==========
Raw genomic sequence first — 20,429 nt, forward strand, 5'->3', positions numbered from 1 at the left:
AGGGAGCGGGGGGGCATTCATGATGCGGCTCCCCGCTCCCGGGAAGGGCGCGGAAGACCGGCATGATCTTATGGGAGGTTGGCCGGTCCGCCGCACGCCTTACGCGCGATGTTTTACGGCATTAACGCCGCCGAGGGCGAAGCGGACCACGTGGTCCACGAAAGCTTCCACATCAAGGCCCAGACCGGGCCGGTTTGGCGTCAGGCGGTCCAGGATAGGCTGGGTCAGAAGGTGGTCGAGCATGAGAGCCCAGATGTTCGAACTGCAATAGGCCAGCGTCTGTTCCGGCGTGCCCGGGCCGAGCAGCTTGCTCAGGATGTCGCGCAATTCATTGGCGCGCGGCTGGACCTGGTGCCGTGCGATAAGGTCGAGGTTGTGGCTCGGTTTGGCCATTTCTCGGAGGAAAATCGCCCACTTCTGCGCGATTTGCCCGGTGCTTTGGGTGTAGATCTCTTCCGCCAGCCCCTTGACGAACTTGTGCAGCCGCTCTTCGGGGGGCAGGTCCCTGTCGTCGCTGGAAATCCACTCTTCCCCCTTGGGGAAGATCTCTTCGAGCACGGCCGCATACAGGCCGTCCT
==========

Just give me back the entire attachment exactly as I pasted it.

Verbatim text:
Raw genomic sequence first — 20,429 nt, forward strand, 5'->3', positions numbered from 1 at the left:
AGGGAGCGGGGGGGCATTCATGATGCGGCTCCCCGCTCCCGGGAAGGGCGCGGAAGACCGGCATGATCTTATGGGAGGTTGGCCGGTCCGCCGCACGCCTTACGCGCGATGTTTTACGGCATTAACGCCGCCGAGGGCGAAGCGGACCACGTGGTCCACGAAAGCTTCCACATCAAGGCCCAGACCGGGCCGGTTTGGCGTCAGGCGGTCCAGGATAGGCTGGGTCAGAAGGTGGTCGAGCATGAGAGCCCAGATGTTCGAACTGCAATAGGCCAGCGTCTGTTCCGGCGTGCCCGGGCCGAGCAGCTTGCTCAGGATGTCGCGCAATTCATTGGCGCGCGGCTGGACCTGGTGCCGTGCGATAAGGTCGAGGTTGTGGCTCGGTTTGGCCATTTCTCGGAGGAAAATCGCCCACTTCTGCGCGATTTGCCCGGTGCTTTGGGTGTAGATCTCTTCCGCCAGCCCCTTGACGAACTTGTGCAGCCGCTCTTCGGGGGGCAGGTCCCTGTCGTCGCTGGAAATCCACTCTTCCCCCTTGGGGAAGATCTCTTCGAGCACGGCCGCATACAGGCCGTCCT